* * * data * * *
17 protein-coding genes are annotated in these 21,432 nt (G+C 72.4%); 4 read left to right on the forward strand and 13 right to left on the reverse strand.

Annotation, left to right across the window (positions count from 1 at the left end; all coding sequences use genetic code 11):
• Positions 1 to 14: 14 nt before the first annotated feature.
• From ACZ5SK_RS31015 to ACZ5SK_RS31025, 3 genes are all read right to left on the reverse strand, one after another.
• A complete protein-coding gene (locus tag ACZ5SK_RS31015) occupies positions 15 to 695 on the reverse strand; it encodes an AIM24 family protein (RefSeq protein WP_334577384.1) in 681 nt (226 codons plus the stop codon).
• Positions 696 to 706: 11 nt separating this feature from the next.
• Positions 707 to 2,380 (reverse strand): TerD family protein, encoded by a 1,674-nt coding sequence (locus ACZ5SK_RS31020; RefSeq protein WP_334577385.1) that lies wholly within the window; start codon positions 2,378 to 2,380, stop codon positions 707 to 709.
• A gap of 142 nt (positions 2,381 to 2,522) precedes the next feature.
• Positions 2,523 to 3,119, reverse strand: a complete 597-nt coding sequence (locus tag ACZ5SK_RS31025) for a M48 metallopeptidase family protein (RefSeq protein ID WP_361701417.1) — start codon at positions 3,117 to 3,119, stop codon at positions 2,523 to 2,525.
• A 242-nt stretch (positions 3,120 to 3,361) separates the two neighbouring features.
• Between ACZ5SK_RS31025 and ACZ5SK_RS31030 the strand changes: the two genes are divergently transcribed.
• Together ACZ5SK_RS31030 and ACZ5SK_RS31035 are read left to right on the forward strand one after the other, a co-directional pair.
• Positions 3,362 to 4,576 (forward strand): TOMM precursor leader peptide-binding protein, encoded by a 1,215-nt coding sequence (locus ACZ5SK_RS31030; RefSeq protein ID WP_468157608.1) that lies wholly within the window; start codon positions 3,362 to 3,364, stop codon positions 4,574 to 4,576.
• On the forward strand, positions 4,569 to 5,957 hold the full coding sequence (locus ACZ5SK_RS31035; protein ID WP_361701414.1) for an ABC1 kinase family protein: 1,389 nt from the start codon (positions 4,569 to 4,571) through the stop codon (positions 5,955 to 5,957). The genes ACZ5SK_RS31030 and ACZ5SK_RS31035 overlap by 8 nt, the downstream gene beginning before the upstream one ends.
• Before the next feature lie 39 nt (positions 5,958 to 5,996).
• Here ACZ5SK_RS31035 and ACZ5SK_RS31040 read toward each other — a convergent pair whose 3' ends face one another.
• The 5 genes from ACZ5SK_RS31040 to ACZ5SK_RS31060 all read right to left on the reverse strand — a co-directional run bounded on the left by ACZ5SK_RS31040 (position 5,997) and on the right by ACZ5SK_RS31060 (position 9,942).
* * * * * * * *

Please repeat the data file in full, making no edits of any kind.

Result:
17 protein-coding genes are annotated in these 21,432 nt (G+C 72.4%); 4 read left to right on the forward strand and 13 right to left on the reverse strand.

Annotation, left to right across the window (positions count from 1 at the left end; all coding sequences use genetic code 11):
• Positions 1 to 14: 14 nt before the first annotated feature.
• From ACZ5SK_RS31015 to ACZ5SK_RS31025, 3 genes are all read right to left on the reverse strand, one after another.
• A complete protein-coding gene (locus tag ACZ5SK_RS31015) occupies positions 15 to 695 on the reverse strand; it encodes an AIM24 family protein (RefSeq protein WP_334577384.1) in 681 nt (226 codons plus the stop codon).
• Positions 696 to 706: 11 nt separating this feature from the next.
• Positions 707 to 2,380 (reverse strand): TerD family protein, encoded by a 1,674-nt coding sequence (locus ACZ5SK_RS31020; RefSeq protein WP_334577385.1) that lies wholly within the window; start codon positions 2,378 to 2,380, stop codon positions 707 to 709.
• A gap of 142 nt (positions 2,381 to 2,522) precedes the next feature.
• Positions 2,523 to 3,119, reverse strand: a complete 597-nt coding sequence (locus tag ACZ5SK_RS31025) for a M48 metallopeptidase family protein (RefSeq protein ID WP_361701417.1) — start codon at positions 3,117 to 3,119, stop codon at positions 2,523 to 2,525.
• A 242-nt stretch (positions 3,120 to 3,361) separates the two neighbouring features.
• Between ACZ5SK_RS31025 and ACZ5SK_RS31030 the strand changes: the two genes are divergently transcribed.
• Together ACZ5SK_RS31030 and ACZ5SK_RS31035 are read left to right on the forward strand one after the other, a co-directional pair.
• Positions 3,362 to 4,576 (forward strand): TOMM precursor leader peptide-binding protein, encoded by a 1,215-nt coding sequence (locus ACZ5SK_RS31030; RefSeq protein ID WP_468157608.1) that lies wholly within the window; start codon positions 3,362 to 3,364, stop codon positions 4,574 to 4,576.
• On the forward strand, positions 4,569 to 5,957 hold the full coding sequence (locus ACZ5SK_RS31035; protein ID WP_361701414.1) for an ABC1 kinase family protein: 1,389 nt from the start codon (positions 4,569 to 4,571) through the stop codon (positions 5,955 to 5,957). The genes ACZ5SK_RS31030 and ACZ5SK_RS31035 overlap by 8 nt, the downstream gene beginning before the upstream one ends.
• Before the next feature lie 39 nt (positions 5,958 to 5,996).
• Here ACZ5SK_RS31035 and ACZ5SK_RS31040 read toward each other — a convergent pair whose 3' ends face one another.
• The 5 genes from ACZ5SK_RS31040 to ACZ5SK_RS31060 all read right to left on the reverse strand — a co-directional run bounded on the left by ACZ5SK_RS31040 (position 5,997) and on the right by ACZ5SK_RS31060 (position 9,942).